Tagged: paper piecing

Sunday sketch #200

Ta da! I always wondered what big post I’d plan for #200, but now that it’s here, I just want to get on with another sketch*. Shall we?

I mentioned last week that I’d created a bunch of designs from a single block – the double-triangle parallelogram-in-a-rectangle block (for lack of a better name). Well, here’s another one.

Geometriquilt: Sunday sketch #200

This time, the blocks are arranged horizontally instead of vertically, and they use 4 colours instead of just 3. The top left of each block is always dark blue, and the bottom right is always grey; the middles change between yellow and white depending on location – creating diagonal strips of all-white or all-yellow triangles.

And playing around with colour placement can produce a very different design, with fatter diagonal stripes that emerge as secondary shapes:

Geometriquilt: Sunday sketch #200-2

Like last week, these designs would be easiest to make into quilts using paper piecing.

* Seriously though, thanks for following along with me as I share my design ideas. It’s a huge source of creativity, fun and inspiration for me, and I’m chuffed that others enjoy it too. Here’s to the next 200!

Sunday sketch #199

So while playing around with the double-HRT block from Sunday sketch #198, I noticed a shape that I quite liked: two triangles back to back, creating a parallelogram. I wanted to set that in a larger rectangle and extend the line between the triangles to the corners of the block. It didn’t take long to use paper and EQ8 to create what I had in mind.

Geometriquilt: Sunday sketch #199

I originally designed the block in a landscape orientation, then decided I liked how this looked vertical – almost architectural. Like windows on a skyscraper, with the sun angled down, creating shadows.

The secondary lines that arise from this layout present loads of opportunities for colour play. I created a bunch of related designs in EQ8 just by rotating the blocks and colouring them slightly differently. Watch out for a few more in the coming weeks.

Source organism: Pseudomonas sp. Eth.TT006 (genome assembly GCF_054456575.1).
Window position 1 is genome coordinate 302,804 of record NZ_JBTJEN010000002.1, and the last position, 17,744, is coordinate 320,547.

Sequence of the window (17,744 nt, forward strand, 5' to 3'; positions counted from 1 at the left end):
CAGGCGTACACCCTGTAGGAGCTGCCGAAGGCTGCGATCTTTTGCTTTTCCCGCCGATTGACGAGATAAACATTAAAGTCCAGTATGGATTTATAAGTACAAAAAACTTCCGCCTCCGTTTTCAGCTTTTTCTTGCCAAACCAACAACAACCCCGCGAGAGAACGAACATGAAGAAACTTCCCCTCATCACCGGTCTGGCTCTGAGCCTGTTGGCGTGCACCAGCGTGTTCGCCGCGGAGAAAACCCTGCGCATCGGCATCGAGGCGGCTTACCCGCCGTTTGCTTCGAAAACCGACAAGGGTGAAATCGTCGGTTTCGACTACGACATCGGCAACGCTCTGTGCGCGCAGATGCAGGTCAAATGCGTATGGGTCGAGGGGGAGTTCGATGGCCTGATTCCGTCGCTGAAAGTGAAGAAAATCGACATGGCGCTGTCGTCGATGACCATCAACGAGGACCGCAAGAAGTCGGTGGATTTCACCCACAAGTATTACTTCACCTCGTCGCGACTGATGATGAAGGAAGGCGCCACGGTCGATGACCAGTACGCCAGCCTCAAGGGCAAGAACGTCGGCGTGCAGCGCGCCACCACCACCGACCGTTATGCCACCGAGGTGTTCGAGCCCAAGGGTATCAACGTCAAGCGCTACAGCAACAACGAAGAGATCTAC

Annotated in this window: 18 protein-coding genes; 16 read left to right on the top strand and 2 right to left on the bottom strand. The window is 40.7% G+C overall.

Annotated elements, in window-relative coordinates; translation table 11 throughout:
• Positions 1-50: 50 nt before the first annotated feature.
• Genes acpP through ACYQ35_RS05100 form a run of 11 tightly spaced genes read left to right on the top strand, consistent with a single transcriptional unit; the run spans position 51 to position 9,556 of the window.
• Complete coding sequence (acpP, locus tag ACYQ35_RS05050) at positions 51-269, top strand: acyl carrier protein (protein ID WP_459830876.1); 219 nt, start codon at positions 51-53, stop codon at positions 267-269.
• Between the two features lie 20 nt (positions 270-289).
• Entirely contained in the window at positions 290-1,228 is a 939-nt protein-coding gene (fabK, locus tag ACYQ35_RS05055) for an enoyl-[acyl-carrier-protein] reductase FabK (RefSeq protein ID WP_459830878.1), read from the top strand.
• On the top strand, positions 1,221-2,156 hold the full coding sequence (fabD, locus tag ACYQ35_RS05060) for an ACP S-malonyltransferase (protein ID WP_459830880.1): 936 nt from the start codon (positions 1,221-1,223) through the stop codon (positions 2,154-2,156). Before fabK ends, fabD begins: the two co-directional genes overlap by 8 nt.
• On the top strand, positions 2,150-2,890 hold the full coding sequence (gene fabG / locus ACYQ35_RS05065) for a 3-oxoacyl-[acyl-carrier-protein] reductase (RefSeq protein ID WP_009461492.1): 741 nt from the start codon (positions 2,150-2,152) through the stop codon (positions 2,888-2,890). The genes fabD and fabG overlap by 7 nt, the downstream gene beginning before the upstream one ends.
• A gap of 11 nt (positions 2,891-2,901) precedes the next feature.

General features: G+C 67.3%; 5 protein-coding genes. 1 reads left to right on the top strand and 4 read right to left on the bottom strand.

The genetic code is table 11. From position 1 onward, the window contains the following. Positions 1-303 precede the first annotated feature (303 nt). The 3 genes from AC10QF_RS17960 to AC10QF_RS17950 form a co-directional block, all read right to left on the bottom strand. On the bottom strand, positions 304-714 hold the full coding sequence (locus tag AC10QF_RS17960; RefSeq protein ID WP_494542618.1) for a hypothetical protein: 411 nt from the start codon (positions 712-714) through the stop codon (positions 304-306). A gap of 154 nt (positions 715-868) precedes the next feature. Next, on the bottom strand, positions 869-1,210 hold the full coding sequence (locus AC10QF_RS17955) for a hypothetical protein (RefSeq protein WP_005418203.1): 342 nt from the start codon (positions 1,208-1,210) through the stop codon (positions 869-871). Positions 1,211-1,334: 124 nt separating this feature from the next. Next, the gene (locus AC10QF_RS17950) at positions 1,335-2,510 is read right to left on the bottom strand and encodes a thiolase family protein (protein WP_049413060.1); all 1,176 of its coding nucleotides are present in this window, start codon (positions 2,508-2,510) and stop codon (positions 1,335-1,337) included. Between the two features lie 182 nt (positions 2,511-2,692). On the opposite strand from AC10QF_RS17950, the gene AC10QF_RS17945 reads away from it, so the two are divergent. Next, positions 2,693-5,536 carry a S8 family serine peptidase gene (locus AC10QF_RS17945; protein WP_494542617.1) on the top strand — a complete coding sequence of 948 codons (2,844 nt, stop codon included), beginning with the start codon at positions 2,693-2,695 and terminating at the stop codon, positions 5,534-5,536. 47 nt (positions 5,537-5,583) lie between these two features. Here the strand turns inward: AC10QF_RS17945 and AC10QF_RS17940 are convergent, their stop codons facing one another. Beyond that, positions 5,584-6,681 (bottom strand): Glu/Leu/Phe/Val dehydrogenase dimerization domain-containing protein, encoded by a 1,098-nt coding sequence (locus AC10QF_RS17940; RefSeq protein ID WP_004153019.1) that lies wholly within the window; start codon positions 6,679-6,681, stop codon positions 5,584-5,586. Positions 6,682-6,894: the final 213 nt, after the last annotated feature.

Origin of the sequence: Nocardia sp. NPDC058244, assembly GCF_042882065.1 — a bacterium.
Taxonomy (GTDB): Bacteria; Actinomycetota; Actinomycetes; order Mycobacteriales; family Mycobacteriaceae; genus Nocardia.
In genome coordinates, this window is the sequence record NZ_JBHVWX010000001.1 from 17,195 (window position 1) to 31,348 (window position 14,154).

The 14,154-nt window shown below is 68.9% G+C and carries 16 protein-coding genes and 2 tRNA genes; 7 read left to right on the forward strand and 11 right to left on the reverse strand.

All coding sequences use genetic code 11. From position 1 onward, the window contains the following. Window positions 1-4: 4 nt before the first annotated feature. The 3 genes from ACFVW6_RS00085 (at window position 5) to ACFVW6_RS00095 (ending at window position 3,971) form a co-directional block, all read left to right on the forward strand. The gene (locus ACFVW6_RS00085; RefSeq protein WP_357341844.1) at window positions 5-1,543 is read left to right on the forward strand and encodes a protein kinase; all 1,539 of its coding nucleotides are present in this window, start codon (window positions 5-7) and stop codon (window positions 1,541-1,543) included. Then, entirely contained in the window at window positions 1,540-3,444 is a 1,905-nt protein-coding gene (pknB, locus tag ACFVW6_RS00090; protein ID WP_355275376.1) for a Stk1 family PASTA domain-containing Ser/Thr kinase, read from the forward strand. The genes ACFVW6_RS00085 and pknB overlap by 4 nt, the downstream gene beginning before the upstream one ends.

To make this design into a quilt pattern, it would probably be best to use paper piecing to ensure that you got the angles right. I’m going to add this one to the (long) list of designs I’d really like to try making one of these days.

Sunday sketch #186

I love designing block-based quilts, and I love it even more if I can design a block with borders that aren’t visible. In other words, you can’t easily tell where one block ends and the next one begins. That sort of ‘borderlessness’ usually requires colour / fabric to provide a bridge between blocks. I was happy with how Northern Lights (which I renamed ‘Cloudburst’ for QuiltCon submission) achieved that, but I’m still try to recreate the effect.

This week’s two-colour design uses a single block repeated 16 times. They’re all coloured in exactly the same way, but every second one faces the opposite direction (i.e. rotated 180 degrees from the ones next to it).

Geometriquilt: Sunday sketch #186-1

The design ends up looking a bit like a DNA helix on an angle, with the positive and negative spaces taking on a similar form.

Geometriquilt: Sunday sketch #186-2

Using different colours for the blocks helps to show the borders between them.

Geometriquilt: Sunday sketch #186-3

Like Northern Lights / Cloudburst, this design would probably be easiest to make into a quilt using paper piecing to get the accuracy needed.